Former Red Head owner makes special dedication
The love of the game of basketball is what made the late Lorene "Butch" Adams Moore one of the most remembered All American Red Heads to ever take the court. Her husband, Orwell Moore, former owner and coach of the famous women's basketball team, made a special presentation to Riverside School of two large pictorial/plaques and a flag in honor of his wife and in dedication to all girls' basketball teams and players, past, present and future of Riverside Schools.
Craighead County Judge Dale Haas introduced Mr. Moore and gave some interesting history facts about Caraway and the All American Red Heads.
"In 1950 there were 72 businesses in Caraway and it had one of the largest school districts in this area. In 1955 Orwell Moore came to town with his All American Red Heads to make Caraway their home. The Red Heads played 15,000 games losing only 2,000. They introduced 5-man, full court basketball to women and played the first women's basketball game in Alaska. This dedication is for a special champion, Lorene "Butch" Moore. She holds the all time scoring record with 35,645 points in 11 seasons," Haas said.
Moore expressed his love of Caraway and basketball.
"I'd rather be in Caraway and make this dedication here rather than any other place in the world among our friends and neighbors that we love. This tribute is honoring a great lady of sports. She was raised at Hancock and dared to dream. Maybe someone will be inspired when they see these plaques and say, she did it and so can I. She was an inspiration. The Red Heads helped pave the way for girls' basketball in the United States. It took time to get where it is today."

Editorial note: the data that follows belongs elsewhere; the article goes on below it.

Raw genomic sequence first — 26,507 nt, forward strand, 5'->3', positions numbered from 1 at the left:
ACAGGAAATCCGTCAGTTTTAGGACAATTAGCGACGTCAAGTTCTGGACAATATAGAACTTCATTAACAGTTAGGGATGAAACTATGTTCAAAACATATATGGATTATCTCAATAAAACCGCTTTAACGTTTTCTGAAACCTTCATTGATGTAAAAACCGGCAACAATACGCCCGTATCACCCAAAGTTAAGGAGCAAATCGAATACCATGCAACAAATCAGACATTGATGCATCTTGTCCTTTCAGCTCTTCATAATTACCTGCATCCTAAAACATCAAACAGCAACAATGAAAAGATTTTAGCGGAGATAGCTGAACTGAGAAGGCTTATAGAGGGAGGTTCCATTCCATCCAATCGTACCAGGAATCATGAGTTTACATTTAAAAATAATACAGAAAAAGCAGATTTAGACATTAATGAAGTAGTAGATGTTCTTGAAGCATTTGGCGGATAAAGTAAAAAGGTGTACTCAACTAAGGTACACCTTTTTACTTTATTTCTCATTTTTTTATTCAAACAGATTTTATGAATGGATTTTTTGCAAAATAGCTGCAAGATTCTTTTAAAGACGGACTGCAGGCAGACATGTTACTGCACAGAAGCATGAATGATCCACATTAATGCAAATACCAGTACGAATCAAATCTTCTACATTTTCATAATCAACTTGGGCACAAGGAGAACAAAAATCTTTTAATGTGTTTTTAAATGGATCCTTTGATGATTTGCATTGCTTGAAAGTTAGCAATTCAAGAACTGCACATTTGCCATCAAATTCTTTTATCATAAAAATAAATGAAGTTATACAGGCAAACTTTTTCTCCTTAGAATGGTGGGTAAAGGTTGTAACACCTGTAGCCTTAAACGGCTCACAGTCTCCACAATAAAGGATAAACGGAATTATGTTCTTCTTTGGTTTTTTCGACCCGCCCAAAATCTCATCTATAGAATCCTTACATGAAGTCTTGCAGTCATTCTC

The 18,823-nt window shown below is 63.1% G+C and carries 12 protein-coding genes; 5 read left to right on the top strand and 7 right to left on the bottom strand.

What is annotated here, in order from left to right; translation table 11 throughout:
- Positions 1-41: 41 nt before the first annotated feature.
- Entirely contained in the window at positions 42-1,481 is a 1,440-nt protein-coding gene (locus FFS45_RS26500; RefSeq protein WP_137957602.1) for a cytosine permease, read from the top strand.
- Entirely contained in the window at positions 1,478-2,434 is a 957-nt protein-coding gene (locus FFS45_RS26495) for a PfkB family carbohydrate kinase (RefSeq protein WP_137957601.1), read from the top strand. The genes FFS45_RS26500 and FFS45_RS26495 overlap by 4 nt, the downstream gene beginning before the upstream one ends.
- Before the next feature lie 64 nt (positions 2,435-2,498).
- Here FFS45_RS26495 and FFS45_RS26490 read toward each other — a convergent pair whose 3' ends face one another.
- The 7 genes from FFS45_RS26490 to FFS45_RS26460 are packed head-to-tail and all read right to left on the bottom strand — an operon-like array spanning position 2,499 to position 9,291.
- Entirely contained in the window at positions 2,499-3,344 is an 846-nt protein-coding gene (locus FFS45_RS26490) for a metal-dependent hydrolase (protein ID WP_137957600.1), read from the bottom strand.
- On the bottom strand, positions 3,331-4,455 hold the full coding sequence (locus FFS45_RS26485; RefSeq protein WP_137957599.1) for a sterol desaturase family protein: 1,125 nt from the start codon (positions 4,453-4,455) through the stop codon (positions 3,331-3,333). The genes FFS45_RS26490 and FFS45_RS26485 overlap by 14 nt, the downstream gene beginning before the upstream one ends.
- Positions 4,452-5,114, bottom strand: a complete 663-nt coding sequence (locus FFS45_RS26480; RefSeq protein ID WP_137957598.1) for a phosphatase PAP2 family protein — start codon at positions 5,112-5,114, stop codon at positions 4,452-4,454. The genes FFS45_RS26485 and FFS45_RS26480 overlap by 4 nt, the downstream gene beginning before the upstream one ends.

He spoke to the young athletes telling them to "Remember, a failure is only a new beginning."
"Work with your teachers and coaches. Do not look at them through your eyes but through your heart," Moore said.
C.M. and Doyle Olson founded the Red Heads organization in 1936 out of Cassville, Mo.
Orwell Moore started coaching the American Red Heads in 1948 and later bought the team and moved its headquarters to Caraway in 1955.
Mrs. Moore retired from playing in 1958 but never lost her love for the American Red Heads or the game of basketball.
The Moores traveled millions of miles, made friends across the country and pioneered Women's basketball. They stayed with the Red Heads until 1986.
They played all over the United States, Canada, Mexico and Alaska before it was a state. At the Hall of Fame in Knoxville, Tenn., memorabilia of the All American Red Heads can be viewed including cars, pictures, and uniforms. The Moores attended the June 1999 grand opening of the Women's Basketball Hall of Fame.
The Moores were guests of honor in March 1998 as they represented the All American Red Heads team at the Women's Basketball Coaches Association (WBCA) National Convention in Kansas City, Mo.
They attended the 2000 Millennium Celebration Red Head Banquet in July of 2000 in Jonesboro.
"Lorene was a true champion. She loved the game," Moore said.
Mrs. Moore died April 22 leaving behind a legacy to all future stars.
The plaque has a dedication that reads:
"To all girls' basketball team and players, past, present and future, of Riverside Schools. Records are made to be broken, but a championship lasts forever -- Lorene "Butch" Moore, native of Caraway. Greatest scorer in the history of Women's Basketball 35,645 points."
Mr. Moore said he hopes that the plaque that will hang in the lobby of the Albert Payne Gymnasium at Caraway will serve as an inspiration to all basketball players.